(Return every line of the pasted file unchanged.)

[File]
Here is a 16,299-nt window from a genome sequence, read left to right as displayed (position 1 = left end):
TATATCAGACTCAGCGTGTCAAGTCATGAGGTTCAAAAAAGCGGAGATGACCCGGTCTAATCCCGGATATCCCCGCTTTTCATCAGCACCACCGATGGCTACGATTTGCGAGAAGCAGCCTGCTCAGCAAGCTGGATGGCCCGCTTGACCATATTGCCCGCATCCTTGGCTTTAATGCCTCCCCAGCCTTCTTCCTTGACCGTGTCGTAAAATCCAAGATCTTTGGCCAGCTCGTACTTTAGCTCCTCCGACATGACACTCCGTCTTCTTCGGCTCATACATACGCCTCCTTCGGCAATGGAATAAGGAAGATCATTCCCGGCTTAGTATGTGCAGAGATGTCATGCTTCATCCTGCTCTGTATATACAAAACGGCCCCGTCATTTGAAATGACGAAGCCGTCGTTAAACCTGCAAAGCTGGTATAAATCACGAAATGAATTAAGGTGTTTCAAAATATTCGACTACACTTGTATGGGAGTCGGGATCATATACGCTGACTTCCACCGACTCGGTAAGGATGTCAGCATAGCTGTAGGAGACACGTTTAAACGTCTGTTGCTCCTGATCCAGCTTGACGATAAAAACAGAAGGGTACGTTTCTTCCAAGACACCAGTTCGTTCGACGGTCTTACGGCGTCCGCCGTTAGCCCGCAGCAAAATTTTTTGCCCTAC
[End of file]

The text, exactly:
Here is a 16,299-nt window from a genome sequence, read left to right as displayed (position 1 = left end):
TATATCAGACTCAGCGTGTCAAGTCATGAGGTTCAAAAAAGCGGAGATGACCCGGTCTAATCCCGGATATCCCCGCTTTTCATCAGCACCACCGATGGCTACGATTTGCGAGAAGCAGCCTGCTCAGCAAGCTGGATGGCCCGCTTGACCATATTGCCCGCATCCTTGGCTTTAATGCCTCCCCAGCCTTCTTCCTTGACCGTGTCGTAAAATCCAAGATCTTTGGCCAGCTCGTACTTTAGCTCCTCCGACATGACACTCCGTCTTCTTCGGCTCATACATACGCCTCCTTCGGCAATGGAATAAGGAAGATCATTCCCGGCTTAGTATGTGCAGAGATGTCATGCTTCATCCTGCTCTGTATATACAAAACGGCCCCGTCATTTGAAATGACGAAGCCGTCGTTAAACCTGCAAAGCTGGTATAAATCACGAAATGAATTAAGGTGTTTCAAAATATTCGACTACACTTGTATGGGAGTCGGGATCATATACGCTGACTTCCACCGACTCGGTAAGGATGTCAGCATAGCTGTAGGAGACACGTTTAAACGTCTGTTGCTCCTGATCCAGCTTGACGATAAAAACAGAAGGGTACGTTTCTTCCAAGACACCAGTTCGTTCGACGGTCTTACGGCGTCCGCCGTTAGCCCGCAGCAAAATTTTTTGCCCTAC